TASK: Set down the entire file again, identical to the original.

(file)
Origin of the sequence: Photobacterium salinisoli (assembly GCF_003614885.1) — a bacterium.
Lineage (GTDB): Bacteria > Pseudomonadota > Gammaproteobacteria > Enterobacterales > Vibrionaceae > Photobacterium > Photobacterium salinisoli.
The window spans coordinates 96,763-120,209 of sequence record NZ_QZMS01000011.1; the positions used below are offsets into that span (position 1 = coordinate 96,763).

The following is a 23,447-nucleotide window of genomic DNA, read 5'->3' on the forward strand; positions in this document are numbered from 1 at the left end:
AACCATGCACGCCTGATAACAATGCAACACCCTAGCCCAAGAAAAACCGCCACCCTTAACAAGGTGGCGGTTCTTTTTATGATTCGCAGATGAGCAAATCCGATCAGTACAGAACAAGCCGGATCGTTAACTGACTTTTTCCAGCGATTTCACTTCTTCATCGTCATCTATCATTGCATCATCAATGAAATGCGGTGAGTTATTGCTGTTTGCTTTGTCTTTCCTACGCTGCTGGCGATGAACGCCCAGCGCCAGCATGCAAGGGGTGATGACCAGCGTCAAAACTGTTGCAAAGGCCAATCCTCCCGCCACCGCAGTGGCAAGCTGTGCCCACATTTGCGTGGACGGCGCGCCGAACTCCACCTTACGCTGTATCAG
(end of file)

Origin of the sequence: Photobacterium salinisoli (assembly GCF_003614885.1) — a bacterium.
Lineage (GTDB): Bacteria > Pseudomonadota > Gammaproteobacteria > Enterobacterales > Vibrionaceae > Photobacterium > Photobacterium salinisoli.
The window spans coordinates 96,763-120,209 of sequence record NZ_QZMS01000011.1; the positions used below are offsets into that span (position 1 = coordinate 96,763).

The following is a 23,447-nucleotide window of genomic DNA, read 5'->3' on the forward strand; positions in this document are numbered from 1 at the left end:
AACCATGCACGCCTGATAACAATGCAACACCCTAGCCCAAGAAAAACCGCCACCCTTAACAAGGTGGCGGTTCTTTTTATGATTCGCAGATGAGCAAATCCGATCAGTACAGAACAAGCCGGATCGTTAACTGACTTTTTCCAGCGATTTCACTTCTTCATCGTCATCTATCATTGCATCATCAATGAAATGCGGTGAGTTATTGCTGTTTGCTTTGTCTTTCCTACGCTGCTGGCGATGAACGCCCAGCGCCAGCATGCAAGGGGTGATGACCAGCGTCAAAACTGTTGCAAAGGCCAATCCTCCCGCCACCGCAGTGGCAAGCTGTGCCCACATTTGCGTGGACGGCGCGCCGAACTCCACCTTACGCTGTATCAG